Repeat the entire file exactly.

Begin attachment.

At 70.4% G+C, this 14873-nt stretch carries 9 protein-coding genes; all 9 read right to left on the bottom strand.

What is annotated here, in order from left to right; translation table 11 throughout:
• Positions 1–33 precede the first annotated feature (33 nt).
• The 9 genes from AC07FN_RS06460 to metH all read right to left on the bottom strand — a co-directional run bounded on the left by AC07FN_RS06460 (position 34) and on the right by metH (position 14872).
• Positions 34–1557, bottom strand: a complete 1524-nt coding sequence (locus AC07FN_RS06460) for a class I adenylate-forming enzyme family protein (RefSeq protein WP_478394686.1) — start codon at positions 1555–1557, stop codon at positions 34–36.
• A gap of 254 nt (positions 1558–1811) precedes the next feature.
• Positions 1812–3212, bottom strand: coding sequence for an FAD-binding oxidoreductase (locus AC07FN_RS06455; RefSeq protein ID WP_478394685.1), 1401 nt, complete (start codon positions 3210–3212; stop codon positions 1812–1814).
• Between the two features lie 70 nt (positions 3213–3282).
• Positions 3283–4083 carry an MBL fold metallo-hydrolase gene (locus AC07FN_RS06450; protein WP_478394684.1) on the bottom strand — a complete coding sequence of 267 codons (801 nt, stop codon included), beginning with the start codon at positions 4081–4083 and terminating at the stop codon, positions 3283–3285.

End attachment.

At 70.4% G+C, this 14873-nt stretch carries 9 protein-coding genes; all 9 read right to left on the bottom strand.

What is annotated here, in order from left to right; translation table 11 throughout:
• Positions 1–33 precede the first annotated feature (33 nt).
• The 9 genes from AC07FN_RS06460 to metH all read right to left on the bottom strand — a co-directional run bounded on the left by AC07FN_RS06460 (position 34) and on the right by metH (position 14872).
• Positions 34–1557, bottom strand: a complete 1524-nt coding sequence (locus AC07FN_RS06460) for a class I adenylate-forming enzyme family protein (RefSeq protein WP_478394686.1) — start codon at positions 1555–1557, stop codon at positions 34–36.
• A gap of 254 nt (positions 1558–1811) precedes the next feature.
• Positions 1812–3212, bottom strand: coding sequence for an FAD-binding oxidoreductase (locus AC07FN_RS06455; RefSeq protein ID WP_478394685.1), 1401 nt, complete (start codon positions 3210–3212; stop codon positions 1812–1814).
• Between the two features lie 70 nt (positions 3213–3282).
• Positions 3283–4083 carry an MBL fold metallo-hydrolase gene (locus AC07FN_RS06450; protein WP_478394684.1) on the bottom strand — a complete coding sequence of 267 codons (801 nt, stop codon included), beginning with the start codon at positions 4081–4083 and terminating at the stop codon, positions 3283–3285.